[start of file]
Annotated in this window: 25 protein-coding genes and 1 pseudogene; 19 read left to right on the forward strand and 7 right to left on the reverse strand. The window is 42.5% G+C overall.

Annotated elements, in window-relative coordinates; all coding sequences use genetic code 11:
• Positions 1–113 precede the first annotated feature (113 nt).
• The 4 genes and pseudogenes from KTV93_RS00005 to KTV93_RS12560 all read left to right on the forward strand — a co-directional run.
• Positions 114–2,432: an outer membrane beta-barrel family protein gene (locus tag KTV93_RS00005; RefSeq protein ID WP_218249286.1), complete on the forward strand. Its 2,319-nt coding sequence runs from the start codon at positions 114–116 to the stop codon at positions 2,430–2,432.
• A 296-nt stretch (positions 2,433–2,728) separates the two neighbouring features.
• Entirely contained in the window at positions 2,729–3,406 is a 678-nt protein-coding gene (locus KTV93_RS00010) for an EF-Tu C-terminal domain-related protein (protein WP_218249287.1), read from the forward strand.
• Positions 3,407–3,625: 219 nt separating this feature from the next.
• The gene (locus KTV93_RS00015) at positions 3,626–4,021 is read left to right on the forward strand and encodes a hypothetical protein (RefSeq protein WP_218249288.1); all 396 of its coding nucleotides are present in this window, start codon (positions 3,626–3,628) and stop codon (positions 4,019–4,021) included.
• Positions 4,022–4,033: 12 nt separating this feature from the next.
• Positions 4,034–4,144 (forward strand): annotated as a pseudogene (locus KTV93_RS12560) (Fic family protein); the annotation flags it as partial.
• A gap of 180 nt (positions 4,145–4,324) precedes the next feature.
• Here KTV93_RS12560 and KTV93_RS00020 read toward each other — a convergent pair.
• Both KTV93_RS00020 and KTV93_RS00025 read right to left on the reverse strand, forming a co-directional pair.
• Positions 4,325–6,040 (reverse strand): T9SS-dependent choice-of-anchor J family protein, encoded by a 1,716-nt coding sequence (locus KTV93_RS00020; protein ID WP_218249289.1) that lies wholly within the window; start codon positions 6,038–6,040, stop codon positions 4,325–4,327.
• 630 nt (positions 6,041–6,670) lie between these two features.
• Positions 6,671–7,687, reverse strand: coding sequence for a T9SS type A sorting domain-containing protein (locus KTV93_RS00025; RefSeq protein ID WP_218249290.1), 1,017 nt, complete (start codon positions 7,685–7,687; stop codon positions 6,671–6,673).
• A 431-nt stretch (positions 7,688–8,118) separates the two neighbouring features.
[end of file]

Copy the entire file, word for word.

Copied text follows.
Annotated in this window: 25 protein-coding genes and 1 pseudogene; 19 read left to right on the forward strand and 7 right to left on the reverse strand. The window is 42.5% G+C overall.

Annotated elements, in window-relative coordinates; all coding sequences use genetic code 11:
• Positions 1–113 precede the first annotated feature (113 nt).
• The 4 genes and pseudogenes from KTV93_RS00005 to KTV93_RS12560 all read left to right on the forward strand — a co-directional run.
• Positions 114–2,432: an outer membrane beta-barrel family protein gene (locus tag KTV93_RS00005; RefSeq protein ID WP_218249286.1), complete on the forward strand. Its 2,319-nt coding sequence runs from the start codon at positions 114–116 to the stop codon at positions 2,430–2,432.
• A 296-nt stretch (positions 2,433–2,728) separates the two neighbouring features.
• Entirely contained in the window at positions 2,729–3,406 is a 678-nt protein-coding gene (locus KTV93_RS00010) for an EF-Tu C-terminal domain-related protein (protein WP_218249287.1), read from the forward strand.
• Positions 3,407–3,625: 219 nt separating this feature from the next.
• The gene (locus KTV93_RS00015) at positions 3,626–4,021 is read left to right on the forward strand and encodes a hypothetical protein (RefSeq protein WP_218249288.1); all 396 of its coding nucleotides are present in this window, start codon (positions 3,626–3,628) and stop codon (positions 4,019–4,021) included.
• Positions 4,022–4,033: 12 nt separating this feature from the next.
• Positions 4,034–4,144 (forward strand): annotated as a pseudogene (locus KTV93_RS12560) (Fic family protein); the annotation flags it as partial.
• A gap of 180 nt (positions 4,145–4,324) precedes the next feature.
• Here KTV93_RS12560 and KTV93_RS00020 read toward each other — a convergent pair.
• Both KTV93_RS00020 and KTV93_RS00025 read right to left on the reverse strand, forming a co-directional pair.
• Positions 4,325–6,040 (reverse strand): T9SS-dependent choice-of-anchor J family protein, encoded by a 1,716-nt coding sequence (locus KTV93_RS00020; protein ID WP_218249289.1) that lies wholly within the window; start codon positions 6,038–6,040, stop codon positions 4,325–4,327.
• 630 nt (positions 6,041–6,670) lie between these two features.
• Positions 6,671–7,687, reverse strand: coding sequence for a T9SS type A sorting domain-containing protein (locus KTV93_RS00025; RefSeq protein ID WP_218249290.1), 1,017 nt, complete (start codon positions 7,685–7,687; stop codon positions 6,671–6,673).
• A 431-nt stretch (positions 7,688–8,118) separates the two neighbouring features.